Reconciling these two perspectives and their underlying assumptions is a source of friction in delineating cohesive measures for democratic accountability. Strengthening EP powers vis-a-vis the Council and Commission renders these institutions more democratically accountable. And yet the sovereignty of member states prohibits the full realisation of a democratically legitimate EP, which would require the entrenchment of legally binding representative democracy at the European level. In its purest form, this would necessitate that EP elections are guaranteed the same level of constitutional and popular support afforded to national elections.

Accountability and the democratic deficit

The tension between member state and EU citizen interests manifest in several other of Juncker’s proposals, such as the devolution of competences to national parliaments and civil society, which follows a trend in EU governance already underway. Since the mid-1990s, increasing pressure from member states for more control resulted in a more ‘governance-of-governance’ approach to EU policy, in which transnational networks of state-based policy-makers play a dominant role in policy formation.

These institutions have fostered greater accountability within and across policy circles as policy-makers find themselves facing the demands set by their peers in addition to those of their respective governments. But as some critics have remarked, this is no replacement for democratic accountability, and may even present a trade-off scenario in which policy-makers must choose between national interests and supranational ones. These policy networks have enhanced peer-to-peer accountability, but they lack the control inherent to national hierarchies which are ultimately accountable to legislatures and electorates.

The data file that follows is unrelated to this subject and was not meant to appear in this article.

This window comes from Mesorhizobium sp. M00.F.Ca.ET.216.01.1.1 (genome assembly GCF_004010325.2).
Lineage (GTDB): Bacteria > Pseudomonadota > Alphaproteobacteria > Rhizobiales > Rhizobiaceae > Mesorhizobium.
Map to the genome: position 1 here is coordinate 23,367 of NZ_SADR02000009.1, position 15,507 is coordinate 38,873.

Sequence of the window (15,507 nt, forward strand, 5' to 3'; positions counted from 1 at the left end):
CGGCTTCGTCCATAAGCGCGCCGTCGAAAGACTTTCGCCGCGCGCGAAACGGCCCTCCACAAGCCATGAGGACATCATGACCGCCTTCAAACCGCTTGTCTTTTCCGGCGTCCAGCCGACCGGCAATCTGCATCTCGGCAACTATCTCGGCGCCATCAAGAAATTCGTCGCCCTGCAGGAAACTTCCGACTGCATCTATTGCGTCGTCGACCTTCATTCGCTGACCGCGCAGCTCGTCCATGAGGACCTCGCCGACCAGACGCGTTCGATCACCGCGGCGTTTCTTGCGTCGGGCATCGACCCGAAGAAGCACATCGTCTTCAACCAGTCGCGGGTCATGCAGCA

Juncker has also called for greater transparency in all draft-negotiating mandates put to the Council by the Commission, along with more civil society involvement in the work of the Union. These initiatives are laudable, promoting greater participation, deliberation and consultation. However, transparency does not constitute accountability because it does not impose demands on policymakers to justify their decisions, citizens cannot pass judgement and, most importantly, impose consequences.

Greater participation of civil society in transnational policy networks fosters partnership between policy-makers and the public, but at the same time, they serve the purpose of legitimising supranational governments because, in the absence of directly inherited democratic interests, they authenticate the Union’s representational claims. Moreover, these partnerships are more often established with policymakers and bureaucrats, not elected politicians. They represent specific interests that are not aggregated through constituencies to representatives.

Conflicting interests have been at the heart of EU politics since its inception, and have shaped it into a multilevel structure unlike any other international organisation. It is quite possible that the normative and empirical standards we use to evaluate the governing regimes of nation states are incapable of comprehending the ever-evolving body of EU institutions. But so long as member state sovereignty exists, traditional conceptions of representative government will prevail and the democratic deficit that culminated in the resignation of the Santer Commission in 1999 will continue to plague EU attempts to strengthen its mechanisms for democratic governance.

Imogen Liu is currently completing a Research Master in Political Science and Public Administration at Leiden University.